Kale has been the rock star of the greens world for a while now, and while it is a good thing, eating a lot of it can grow old pretty quickly. Sure, there’s spinach and arugula, both versatile and tasty; and bok choy has become a staple on supermarket shelves. But to stay motivated to make greens a staple in your daily fare, using a variety is a good plan. Here are 5 leafy greens that are often overlooked and underused, and some ways to enjoy them. Adapted from Wild About Greens. more→
This simple recipe for chard with pinto beans is inspired by a Native American recipe made with wild greens. It’s an excellent way to use up big bunches of chard when it’s in peak season. You can use any variety of chard — green, Swiss, rainbow — our favorite is the latter. You can substitute other greens in whole or in part, too — kale, collards, spinach, mustard greens, etc. Try this side with tortilla dishes that don’t themselves contain beans, like vegan quesadillas. more→
The synergy between hearty BBQ tempeh croutons and crisp salad veggies dressed in creamy vegan ranch dressing is most appealing. First presented as one of our Vegan Dinner Hacks, paired with sweet potato fries, this is a more formal recipe. But not so formal that you have to follow this recipe precisely — far from it. The barbecue-flavored tempeh croutons make any salad hearty and satisfying; you can vary the kinds of salad veggies here as you’d like. more→
When people go plant-based, it can be challenging to put together an entire meal; we often get the question: what goes with what? That’s why we offer easy vegan meal plans for every mood and season. These menus are designed to help you create healthy dinners all year round. Of course, they’re flexible; you can swap in a different companion dish, or just have the main dish on its own or with a simple salad. Some of these menus have dessert suggestions, some don’t; fresh fruit is always a welcome way to end a healthy meal on a refreshing note. more→
“Ugly produce” — that is, recovered fruits and vegetables deemed too imperfect enough for market — could be a key to fighting hunger. Especially now that organizations like Hungry Harvest are taking this intransigent yet solvable problem into their hands.
Did you know that 6 billion pounds of produce goes to waste each year in the U.S. alone? At the same time, about fifteen percent of the population goes hungry each day. Millions of the food insecure are children. Inefficient food systems, income inequality, and “food deserts” where fresh food is unavailable are all part of the problem. But rescuing perfectly edible produce that would otherwise be dumped in landfills can be part of a beautifully logical solution. more→
Sweet-and-sour soba noodles embellished with with asparagus and fresh tomatoes makes a lovely spring or early summer dinner dish. Serve with a simple tofu dish such as Sweet and Savory Sautéd Tofu, and a platter of raw veggies. Photos by Hannah Kaminsky. more→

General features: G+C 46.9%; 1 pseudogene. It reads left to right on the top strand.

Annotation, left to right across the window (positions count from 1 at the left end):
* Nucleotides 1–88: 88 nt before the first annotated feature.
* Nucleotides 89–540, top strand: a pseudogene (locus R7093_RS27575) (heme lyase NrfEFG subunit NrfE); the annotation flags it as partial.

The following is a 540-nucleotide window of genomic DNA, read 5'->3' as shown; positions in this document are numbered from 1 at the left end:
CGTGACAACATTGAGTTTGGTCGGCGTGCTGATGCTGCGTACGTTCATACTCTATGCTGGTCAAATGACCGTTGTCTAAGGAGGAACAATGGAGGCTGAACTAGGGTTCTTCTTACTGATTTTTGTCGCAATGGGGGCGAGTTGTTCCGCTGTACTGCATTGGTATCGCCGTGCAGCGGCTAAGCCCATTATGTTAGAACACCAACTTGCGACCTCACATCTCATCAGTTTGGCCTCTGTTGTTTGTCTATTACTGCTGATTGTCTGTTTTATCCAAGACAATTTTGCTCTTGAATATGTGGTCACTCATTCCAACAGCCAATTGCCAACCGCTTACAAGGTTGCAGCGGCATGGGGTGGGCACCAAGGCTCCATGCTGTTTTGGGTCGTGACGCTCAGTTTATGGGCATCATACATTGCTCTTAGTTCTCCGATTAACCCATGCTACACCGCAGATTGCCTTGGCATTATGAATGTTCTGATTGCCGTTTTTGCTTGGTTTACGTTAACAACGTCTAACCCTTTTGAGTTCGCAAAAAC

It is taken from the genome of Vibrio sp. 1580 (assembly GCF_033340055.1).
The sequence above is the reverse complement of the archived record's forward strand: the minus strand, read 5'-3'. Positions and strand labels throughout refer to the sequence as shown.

Have you discovered banana ice cream? If not, it’s high time you did! Vegan frozen banana strawberry ice cream is made entirely with fruit — no dairy, no added sugar. Enjoy like soft serve or in scoops — a guilt-free treat for kids of all ages! For this, you don’t need an ice cream machine; it’s best made in a food processor rather than a blender. Photos top and bottom by Hannah Kaminsky.
This curried potato salad is a luscious combination of potatoes, lentils, and tomatoes — an offbeat change-of-pace from the standard varieties, and gets a nice protein boost from the lentils. It’s hearty enough to serve as a summer main dish with fresh corn on the cob. Add a cold summer soup for a larger meal. Photos by Hannah Kaminksy. more→
Summer is the perfect time to make the luscious Spanish bell pepper sauté, also known as piperade. When peppers of all colors are abundant and relatively inexpensive, this is a great side dish on its own, or it can be used to top pasta or open-faced sandwiches. Switching cuisines, you can also use leftovers to fill vegan fajitas! more→
Heading into the summer months, its useful and fun to have an easy vegan picnic menu at hand. Here are a few savory, sturdy dishes that can be packed into a cooler. To round out the plan, add some seasonal fruits and refreshing beverages. Sure, the food is great and tastes even better when enjoyed in the fresh air, but a great part of the fun of going on picnics is choosing a lovely outdoor venue.
A hike at a nature preserve is sure to whet the appetite. For families with young children, an ideal spot for a casual picnic with little ones is a community park. To get off the beaten path, try local historic sites. A perfect spot adds much to the enjoyment of a picnic; the experience is transformed from merely eating lunch outdoors to a refreshing lift for the spirit and all the senses. more→
Tofu and potato hash browns is a simple, comforting skillet dish that’s just as good for dinner as it is for brunch. Have potatoes cooked ahead of time, and this easy and tasty dish will have your family or guests eating in short order. Leftovers are wonderful for breakfast. Or, if you make this expressly to serve in the morning, you can either microwave or cook the potatoes the night before for a head start. Great accompaniments include orange wedges and fresh whole grain bread. Adapted from The Vegetarian Family Cookbook. more→
This easy vegan mac and cheese is rich and comforting. Using pureed silken tofu as a base makes it super creamy. Boost the nutrition of this comfort food meal by serving with plenty of fresh veggies — this goes well with simply prepared broccoli or kale — and a colorful salad or platter of fresh cut vegetables with dip. For an even healthier sauce, try our Almost-Raw Cheez Sauce, based on baby carrots, raw cashews, nutritional yeast, and other nutrient-dense ingredient more→